For decades, fear of rising crime has driven those in power to enact repressive policies, some of which are later decried as counterproductive and cruel.
A 2019 Hill story described the headaches their earlier “toughness” on crime was then causing some of the 2020 Democratic presidential primary frontrunners. Joe Biden was defending his support of a 1994 crime bill that fueled mass incarceration, and Kamala Harris was struggling to do the same with her not-very-progressive prosecutorial record.
Fast forward to 2022: Biden and Harris have ascended to the White House, though their futures remain uncertain. And The Hill recently published an op-ed, “Can Democrats avoid 2022 ‘death wish’ by getting tough on crime?”
The piece urged Democrats to back the same tough-on-crime policies they were called on to disavow in 2019.
Thanks to deliberately stoked fear of rising crime, the liabilities of three years ago are the campaign strategies of today.
Eric Adams, a one-time police officer and cofounder of a police reform group, was elected mayor of New York City in 2021 after vowing to protect residents from crime. In his new role, he has doubled down on aggressive tactics that reformers, including the Black Lives Matter protesters who filled the streets in 2020, have long opposed.
Among other things, Adams brought solitary confinement back to Rikers Island over the objections of those who had worked for years to ban it, including family members of detainees driven to suicide and most members of the New York City Council.
These cycles of reaction, reform, and backlash have left proponents of large-scale, structural change frustrated and angry.
We have seen decades of stagnation punctuated by spates of reforms that have failed to end police brutality and racist policing or keep people safe in jails, prisons, and neighborhoods.
Contrary to what the public is being told,. crime is not rising because activists have succeeded in defunding the police.
In fact, calls to defund the police have been met with superficial assurances that activists are being “heard,” and by simultaneous, behind-the-scenes maneuvering to preserve or expand police budgets.
Many police departments have been re-funded in recent years. After the mayor of Ithaca, N.Y., proposed one of the boldest police reform efforts to date in 2021, two officer positions were restored in the city’s 2022 budget, increasing the department’s overall funding.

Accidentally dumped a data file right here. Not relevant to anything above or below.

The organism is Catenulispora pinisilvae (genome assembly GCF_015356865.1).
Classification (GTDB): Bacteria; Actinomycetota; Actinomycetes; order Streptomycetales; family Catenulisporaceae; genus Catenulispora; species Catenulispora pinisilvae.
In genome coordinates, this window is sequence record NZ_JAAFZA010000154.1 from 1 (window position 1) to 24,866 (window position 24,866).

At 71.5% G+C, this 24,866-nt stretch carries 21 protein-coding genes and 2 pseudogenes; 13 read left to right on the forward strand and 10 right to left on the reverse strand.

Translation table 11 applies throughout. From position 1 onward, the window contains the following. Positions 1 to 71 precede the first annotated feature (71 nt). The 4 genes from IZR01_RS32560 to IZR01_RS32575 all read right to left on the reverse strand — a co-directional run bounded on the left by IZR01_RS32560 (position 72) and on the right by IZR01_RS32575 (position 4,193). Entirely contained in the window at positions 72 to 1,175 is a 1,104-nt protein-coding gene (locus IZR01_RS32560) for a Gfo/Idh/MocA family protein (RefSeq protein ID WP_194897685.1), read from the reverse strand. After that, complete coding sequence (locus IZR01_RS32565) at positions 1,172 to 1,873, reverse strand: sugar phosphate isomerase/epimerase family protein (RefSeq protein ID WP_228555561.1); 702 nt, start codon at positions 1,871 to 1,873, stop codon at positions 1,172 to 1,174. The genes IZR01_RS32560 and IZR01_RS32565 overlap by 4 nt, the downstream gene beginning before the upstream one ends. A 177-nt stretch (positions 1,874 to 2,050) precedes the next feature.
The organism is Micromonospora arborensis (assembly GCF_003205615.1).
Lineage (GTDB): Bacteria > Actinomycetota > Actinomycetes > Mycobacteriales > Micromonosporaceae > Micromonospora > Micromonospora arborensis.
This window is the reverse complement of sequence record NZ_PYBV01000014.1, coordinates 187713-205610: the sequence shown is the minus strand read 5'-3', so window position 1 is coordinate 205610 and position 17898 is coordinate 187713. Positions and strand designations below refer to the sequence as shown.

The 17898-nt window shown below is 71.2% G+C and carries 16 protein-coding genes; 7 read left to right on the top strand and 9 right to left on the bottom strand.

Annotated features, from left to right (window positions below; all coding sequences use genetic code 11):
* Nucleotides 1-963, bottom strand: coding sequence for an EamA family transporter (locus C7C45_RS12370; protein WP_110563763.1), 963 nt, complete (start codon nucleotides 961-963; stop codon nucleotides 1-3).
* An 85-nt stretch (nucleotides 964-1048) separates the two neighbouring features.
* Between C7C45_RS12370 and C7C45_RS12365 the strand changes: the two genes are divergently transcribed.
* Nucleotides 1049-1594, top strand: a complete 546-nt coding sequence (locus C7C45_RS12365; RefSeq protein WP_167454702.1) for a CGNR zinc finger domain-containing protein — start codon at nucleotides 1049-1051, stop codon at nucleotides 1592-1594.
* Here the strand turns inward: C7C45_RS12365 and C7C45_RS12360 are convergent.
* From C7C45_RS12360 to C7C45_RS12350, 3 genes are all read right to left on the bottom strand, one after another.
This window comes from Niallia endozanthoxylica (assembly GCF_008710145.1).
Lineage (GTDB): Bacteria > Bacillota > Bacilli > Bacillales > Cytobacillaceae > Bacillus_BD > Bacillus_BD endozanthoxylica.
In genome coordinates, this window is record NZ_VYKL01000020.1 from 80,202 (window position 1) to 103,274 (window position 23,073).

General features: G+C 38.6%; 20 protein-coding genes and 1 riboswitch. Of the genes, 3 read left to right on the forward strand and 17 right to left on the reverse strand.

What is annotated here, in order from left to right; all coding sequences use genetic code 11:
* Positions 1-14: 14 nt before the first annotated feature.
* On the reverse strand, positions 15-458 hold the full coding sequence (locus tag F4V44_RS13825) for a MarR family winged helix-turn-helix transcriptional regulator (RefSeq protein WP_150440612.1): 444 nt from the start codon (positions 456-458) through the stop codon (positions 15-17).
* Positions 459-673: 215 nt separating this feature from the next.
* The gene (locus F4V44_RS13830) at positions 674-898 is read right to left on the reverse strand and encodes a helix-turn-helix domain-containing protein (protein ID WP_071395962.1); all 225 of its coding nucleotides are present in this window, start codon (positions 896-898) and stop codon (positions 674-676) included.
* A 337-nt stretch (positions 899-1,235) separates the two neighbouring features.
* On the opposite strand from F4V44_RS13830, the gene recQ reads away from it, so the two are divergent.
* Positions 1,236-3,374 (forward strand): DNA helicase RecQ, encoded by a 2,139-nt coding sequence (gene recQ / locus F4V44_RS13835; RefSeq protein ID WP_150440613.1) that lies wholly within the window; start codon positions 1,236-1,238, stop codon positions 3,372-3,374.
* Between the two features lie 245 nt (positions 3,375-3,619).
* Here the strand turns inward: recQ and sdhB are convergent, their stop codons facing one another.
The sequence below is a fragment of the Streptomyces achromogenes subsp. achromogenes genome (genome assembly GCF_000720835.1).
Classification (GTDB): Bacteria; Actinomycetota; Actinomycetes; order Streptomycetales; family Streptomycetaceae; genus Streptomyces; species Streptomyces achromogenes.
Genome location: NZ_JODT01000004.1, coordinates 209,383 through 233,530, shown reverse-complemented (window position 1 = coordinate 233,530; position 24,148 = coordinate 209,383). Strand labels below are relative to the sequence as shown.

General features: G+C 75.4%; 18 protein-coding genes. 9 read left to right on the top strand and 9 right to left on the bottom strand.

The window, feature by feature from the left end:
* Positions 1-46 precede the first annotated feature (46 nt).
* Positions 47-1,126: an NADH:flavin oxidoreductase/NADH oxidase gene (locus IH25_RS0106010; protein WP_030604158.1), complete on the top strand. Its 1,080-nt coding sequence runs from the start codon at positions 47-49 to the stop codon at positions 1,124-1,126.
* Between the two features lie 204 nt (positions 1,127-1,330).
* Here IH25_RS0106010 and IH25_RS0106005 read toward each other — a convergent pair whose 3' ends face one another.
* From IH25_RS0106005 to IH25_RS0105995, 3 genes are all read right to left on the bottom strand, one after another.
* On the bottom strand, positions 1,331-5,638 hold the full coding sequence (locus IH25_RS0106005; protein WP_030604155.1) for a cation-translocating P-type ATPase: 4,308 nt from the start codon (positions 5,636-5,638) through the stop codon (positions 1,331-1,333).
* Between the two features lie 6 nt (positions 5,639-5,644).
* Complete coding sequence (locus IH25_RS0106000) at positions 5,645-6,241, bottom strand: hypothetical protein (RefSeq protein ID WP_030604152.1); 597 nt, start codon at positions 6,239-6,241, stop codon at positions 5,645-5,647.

Ironically, energetic young progressives—many of whom support the policy, if not the phrasing, of defunding the police—are the last, best hope of an increasingly moribund Democratic Party.
In 2020, groups and organizers in Democratic strongholds with sizable populations of nonwhite and left-leaning voters (see: Atlanta, Philadelphia, Detroit, and Milwaukee) helped propel Biden to victory in key states like Georgia, Pennsylvania, Michigan, and Wisconsin.
If we are not going to defund the police in any substantial, extensive, or lasting way, what can we do to curtail the most inhumane aspects of our current system? Getting rid of bad apples, which we have in many cases failed to do, only does so much when the barrel itself is rotten.
A 2018 Harvard Law Review article likened our criminal justice system to a piece of moldy bread. Its authors dismissed electoral politics as a sustainable vehicle for change; electing progressive prosecutors, they argued, is akin to cutting around the moldy parts.
It’s a fair point. But given that our prison system employs millions and our leaders lack the will to confront police unions, baking a fresh loaf will take a great deal of time and effort.
The clearest avenue to improvement in the short term is cutting around the mold. We can excite young voters by backing reformers like Philadelphia’s Larry Krasner, who many see as a key driver of change in a system that desperately needs it.
Even the most dedicated officials can’t make lasting change alone.
To succeed, they must be and identify as part of a unified movement committed to defending the people, not just electing individual politicians.
As Krasner said after he was reelected by a wide margin in 2021, “This is about a movement”—one, he noted, that has been “led by Black and brown and broke people, and progressives.”
In contrast, Democrat Kim Beaty lost to Republican Tim Howard’s hand-picked successor, John Garcia, in the 2021 race for Erie County sheriff in upstate New York, partly because she did not galvanize progressives the way Krasner and others have: by running as part of a broader movement for justice.
Thirty-two people died during Howard’s tenure as sheriff. Incarcerated people continue to die under Garcia. In June, Sean Riordan died on his 30th birthday after a brief stint in the Erie County Holding Center.
Riordan might still be alive under a different sheriff. And Erie County might have a different sheriff if the Democratic nominee had run a more dynamic and compelling campaign—one based less on her personal qualifications and more on her vision for the office.
Whether or not we use the word “defund” matters less than how hard we are willing to fight to keep people safe—in communities, jails, and at the hands of the police.
Dwelling on the potential for short-term setbacks, like a one-off recall vote, can blind us to the possibility—and the necessity—of breaking toxic cycles to create lasting and transformative change.
Raina Lipsitz is the author of The Rise of a New Left: How Young Radicals Are Shaping the Future of American Politics, forthcoming from Verso on September 27. Her work has appeared in Al Jazeera America, The Appeal, The Atlantic, The Nation, and The New Republic, among other publications. Follow Raina on Twitter at @RainaLips: https://twitter.com/rainalips?lang=en or Facebook at Raina https://www.facebook.com/raina.lipsitz/